In preparing for English Taste, we spent considerable time at the dining tables of eighteenth-century England, but on the way stopped into the annals of twenty-first century technology.
For its very first exhibition, Rienzi is offering an audio tour by use of individual MP3 players. Visitors are invited to listen to a series of voice recordings featuring discussion on historic dining, including eighteenth-century etiquette, decorative motifs, and authentic period recipes. This is a big development for a house whose acoustics are more often used for opera or chamber music on period instruments, and whose sound system reached it’s apogee with a mid-1970s Hi-Fi Stereogram record player (still intact in a hidden wall cabinet).
To do this, a group from the MFAH ventured to Wire Road Studios in the Heights, a recording studio worthy of our eighteenth-century elocution. Co-curators of English Taste, Christine Gervais, Associate Curator at the MFAH, and Ivan Day, food historian, were present, as was Shirley Hopkins, a long-time Rienzi docent and committee-member. Ivan spoke extemporaneously (and with astonishing ease) on the history of eighteenth-century dining, giving a fascinating background on the life of Mrs. Elizabeth Raffald, the author whose cookbook guided our exhibition plans. (A first edition copy of the book from 1769, signed by Mrs. Raffald, along with several other period cookbooks, is on view in the Isla’s Room Gallery at Rienzi.) Shirley recorded several recipes – “receipts” as the author refers to them – as Mrs. Raffald herself, with the crisp and animated precision that one would expect from a former housekeeper of a grand country estate.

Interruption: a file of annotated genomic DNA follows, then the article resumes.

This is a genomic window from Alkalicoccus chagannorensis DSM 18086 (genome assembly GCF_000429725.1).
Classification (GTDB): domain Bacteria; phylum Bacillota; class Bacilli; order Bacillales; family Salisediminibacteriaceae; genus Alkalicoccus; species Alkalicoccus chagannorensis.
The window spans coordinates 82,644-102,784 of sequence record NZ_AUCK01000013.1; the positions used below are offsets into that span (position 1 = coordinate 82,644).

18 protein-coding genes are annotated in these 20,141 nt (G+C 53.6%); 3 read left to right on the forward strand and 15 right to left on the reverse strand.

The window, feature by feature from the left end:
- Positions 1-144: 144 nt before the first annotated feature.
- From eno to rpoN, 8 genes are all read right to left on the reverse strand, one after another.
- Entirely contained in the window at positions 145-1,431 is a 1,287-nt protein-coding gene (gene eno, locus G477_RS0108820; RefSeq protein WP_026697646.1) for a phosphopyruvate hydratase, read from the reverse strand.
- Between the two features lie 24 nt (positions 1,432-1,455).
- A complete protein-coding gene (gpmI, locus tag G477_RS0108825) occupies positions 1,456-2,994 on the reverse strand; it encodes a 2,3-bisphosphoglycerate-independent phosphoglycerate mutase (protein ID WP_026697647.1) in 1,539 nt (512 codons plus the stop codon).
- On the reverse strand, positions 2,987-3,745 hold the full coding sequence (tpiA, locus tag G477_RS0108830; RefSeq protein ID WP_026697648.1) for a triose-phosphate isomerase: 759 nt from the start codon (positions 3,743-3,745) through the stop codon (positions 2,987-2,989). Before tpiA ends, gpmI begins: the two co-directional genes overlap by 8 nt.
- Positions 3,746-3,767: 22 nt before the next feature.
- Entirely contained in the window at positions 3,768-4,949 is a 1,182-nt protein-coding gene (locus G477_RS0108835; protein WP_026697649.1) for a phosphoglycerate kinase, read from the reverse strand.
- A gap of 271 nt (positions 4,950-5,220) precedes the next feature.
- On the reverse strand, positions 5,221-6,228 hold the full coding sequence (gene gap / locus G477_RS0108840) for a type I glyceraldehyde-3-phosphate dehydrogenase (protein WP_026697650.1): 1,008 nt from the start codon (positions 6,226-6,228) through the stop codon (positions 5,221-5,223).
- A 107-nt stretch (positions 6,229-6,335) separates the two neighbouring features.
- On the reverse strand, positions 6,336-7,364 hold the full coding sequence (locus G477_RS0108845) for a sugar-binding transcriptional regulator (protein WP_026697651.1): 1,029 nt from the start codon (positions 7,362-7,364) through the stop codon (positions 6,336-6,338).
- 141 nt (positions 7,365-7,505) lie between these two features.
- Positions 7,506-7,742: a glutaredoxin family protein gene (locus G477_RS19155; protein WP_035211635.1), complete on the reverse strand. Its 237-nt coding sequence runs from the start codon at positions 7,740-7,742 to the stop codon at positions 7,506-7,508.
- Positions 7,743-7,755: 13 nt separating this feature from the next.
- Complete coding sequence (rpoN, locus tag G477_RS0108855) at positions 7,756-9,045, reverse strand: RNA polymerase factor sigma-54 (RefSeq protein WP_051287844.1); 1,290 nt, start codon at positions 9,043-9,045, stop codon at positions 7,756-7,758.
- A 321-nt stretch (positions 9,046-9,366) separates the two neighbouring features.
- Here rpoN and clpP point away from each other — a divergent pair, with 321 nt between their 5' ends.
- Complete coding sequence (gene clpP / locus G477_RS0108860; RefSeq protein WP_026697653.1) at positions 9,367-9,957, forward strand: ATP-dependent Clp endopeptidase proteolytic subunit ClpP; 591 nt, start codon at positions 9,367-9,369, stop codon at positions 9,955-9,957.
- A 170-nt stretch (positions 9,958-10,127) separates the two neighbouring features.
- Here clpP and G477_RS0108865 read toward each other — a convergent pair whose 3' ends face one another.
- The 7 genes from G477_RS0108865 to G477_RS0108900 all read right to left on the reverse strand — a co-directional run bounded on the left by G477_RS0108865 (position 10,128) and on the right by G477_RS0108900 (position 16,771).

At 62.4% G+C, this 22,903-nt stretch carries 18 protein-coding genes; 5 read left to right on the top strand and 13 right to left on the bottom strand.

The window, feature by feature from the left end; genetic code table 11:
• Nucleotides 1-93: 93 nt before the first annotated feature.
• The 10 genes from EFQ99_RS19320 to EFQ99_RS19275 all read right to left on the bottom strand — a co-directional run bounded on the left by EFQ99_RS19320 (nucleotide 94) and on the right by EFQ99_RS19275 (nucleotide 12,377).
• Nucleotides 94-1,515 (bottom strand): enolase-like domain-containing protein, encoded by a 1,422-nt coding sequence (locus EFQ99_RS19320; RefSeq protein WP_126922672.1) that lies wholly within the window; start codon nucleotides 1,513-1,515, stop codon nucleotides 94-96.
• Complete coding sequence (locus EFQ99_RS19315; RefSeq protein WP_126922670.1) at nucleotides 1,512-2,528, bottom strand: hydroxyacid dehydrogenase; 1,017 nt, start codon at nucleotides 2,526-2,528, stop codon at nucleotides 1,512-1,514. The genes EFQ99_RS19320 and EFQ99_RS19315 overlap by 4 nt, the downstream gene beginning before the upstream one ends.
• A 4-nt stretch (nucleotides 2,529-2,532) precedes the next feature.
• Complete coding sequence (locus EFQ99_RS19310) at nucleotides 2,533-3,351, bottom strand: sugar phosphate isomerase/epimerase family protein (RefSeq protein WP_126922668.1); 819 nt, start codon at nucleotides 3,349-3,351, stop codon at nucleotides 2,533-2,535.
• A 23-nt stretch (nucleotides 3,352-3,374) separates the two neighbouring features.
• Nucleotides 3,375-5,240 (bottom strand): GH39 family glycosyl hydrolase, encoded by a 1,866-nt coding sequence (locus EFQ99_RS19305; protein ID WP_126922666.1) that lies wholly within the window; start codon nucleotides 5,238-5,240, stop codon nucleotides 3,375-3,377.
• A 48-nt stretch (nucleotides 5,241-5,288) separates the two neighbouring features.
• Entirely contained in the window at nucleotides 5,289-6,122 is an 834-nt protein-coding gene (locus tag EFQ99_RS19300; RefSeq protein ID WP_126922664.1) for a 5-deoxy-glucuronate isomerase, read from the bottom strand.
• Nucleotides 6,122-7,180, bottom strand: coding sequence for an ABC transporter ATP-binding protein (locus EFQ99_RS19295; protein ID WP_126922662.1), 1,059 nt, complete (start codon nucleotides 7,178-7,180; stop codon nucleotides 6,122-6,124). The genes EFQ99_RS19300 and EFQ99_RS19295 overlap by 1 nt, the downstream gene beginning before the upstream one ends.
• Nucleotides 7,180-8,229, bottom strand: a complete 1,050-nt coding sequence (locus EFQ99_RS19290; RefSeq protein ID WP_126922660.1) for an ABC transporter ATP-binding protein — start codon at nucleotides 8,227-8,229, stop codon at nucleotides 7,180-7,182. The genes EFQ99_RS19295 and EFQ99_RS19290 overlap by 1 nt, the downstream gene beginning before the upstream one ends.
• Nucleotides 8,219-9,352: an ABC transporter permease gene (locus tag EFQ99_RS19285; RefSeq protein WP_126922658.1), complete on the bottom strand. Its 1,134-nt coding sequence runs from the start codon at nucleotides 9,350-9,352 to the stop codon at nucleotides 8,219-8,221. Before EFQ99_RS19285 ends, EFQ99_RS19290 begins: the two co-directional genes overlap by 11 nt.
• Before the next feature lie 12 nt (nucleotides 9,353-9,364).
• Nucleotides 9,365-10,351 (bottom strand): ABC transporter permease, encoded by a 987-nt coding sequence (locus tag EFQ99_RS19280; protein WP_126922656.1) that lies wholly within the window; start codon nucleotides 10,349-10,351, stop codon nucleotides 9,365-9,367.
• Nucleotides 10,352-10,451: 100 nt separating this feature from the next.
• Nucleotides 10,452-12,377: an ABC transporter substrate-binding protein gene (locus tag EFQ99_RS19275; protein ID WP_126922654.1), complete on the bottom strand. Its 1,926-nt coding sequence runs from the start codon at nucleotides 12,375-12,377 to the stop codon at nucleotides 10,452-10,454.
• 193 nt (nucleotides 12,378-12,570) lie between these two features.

As a member of the curatorial staff (and perhaps because I was the American accent in the group), I spoke on behalf of Rienzi’s collection, with recordings on the Rococo style, and on several of the objects on view in the dining room. Standing alone in a small cupboard of a room, wearing earphones and leaning into a microphone is not a terribly comforting experience – and I can now say that I empathize better with King George VI (or Colin Firth, however you better imagine the scene) on the eve of his epic speech.
To that end – to inspire the masses – attached below is an excerpt from our audio recordings: